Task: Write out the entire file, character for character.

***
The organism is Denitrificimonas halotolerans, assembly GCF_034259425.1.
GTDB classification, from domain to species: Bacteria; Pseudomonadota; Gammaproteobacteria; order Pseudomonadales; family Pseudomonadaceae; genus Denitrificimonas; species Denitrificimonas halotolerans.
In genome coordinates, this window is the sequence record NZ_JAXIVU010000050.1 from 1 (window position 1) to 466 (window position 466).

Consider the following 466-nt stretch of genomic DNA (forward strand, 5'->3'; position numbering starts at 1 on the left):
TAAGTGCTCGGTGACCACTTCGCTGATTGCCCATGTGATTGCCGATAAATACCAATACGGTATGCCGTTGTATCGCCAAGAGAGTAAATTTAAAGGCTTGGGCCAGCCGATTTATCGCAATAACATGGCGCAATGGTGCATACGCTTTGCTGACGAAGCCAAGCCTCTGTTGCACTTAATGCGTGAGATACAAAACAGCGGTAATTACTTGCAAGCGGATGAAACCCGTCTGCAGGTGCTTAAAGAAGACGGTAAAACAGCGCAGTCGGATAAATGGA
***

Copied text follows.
The organism is Denitrificimonas halotolerans, assembly GCF_034259425.1.
GTDB classification, from domain to species: Bacteria; Pseudomonadota; Gammaproteobacteria; order Pseudomonadales; family Pseudomonadaceae; genus Denitrificimonas; species Denitrificimonas halotolerans.
In genome coordinates, this window is the sequence record NZ_JAXIVU010000050.1 from 1 (window position 1) to 466 (window position 466).

Consider the following 466-nt stretch of genomic DNA (forward strand, 5'->3'; position numbering starts at 1 on the left):
TAAGTGCTCGGTGACCACTTCGCTGATTGCCCATGTGATTGCCGATAAATACCAATACGGTATGCCGTTGTATCGCCAAGAGAGTAAATTTAAAGGCTTGGGCCAGCCGATTTATCGCAATAACATGGCGCAATGGTGCATACGCTTTGCTGACGAAGCCAAGCCTCTGTTGCACTTAATGCGTGAGATACAAAACAGCGGTAATTACTTGCAAGCGGATGAAACCCGTCTGCAGGTGCTTAAAGAAGACGGTAAAACAGCGCAGTCGGATAAATGGA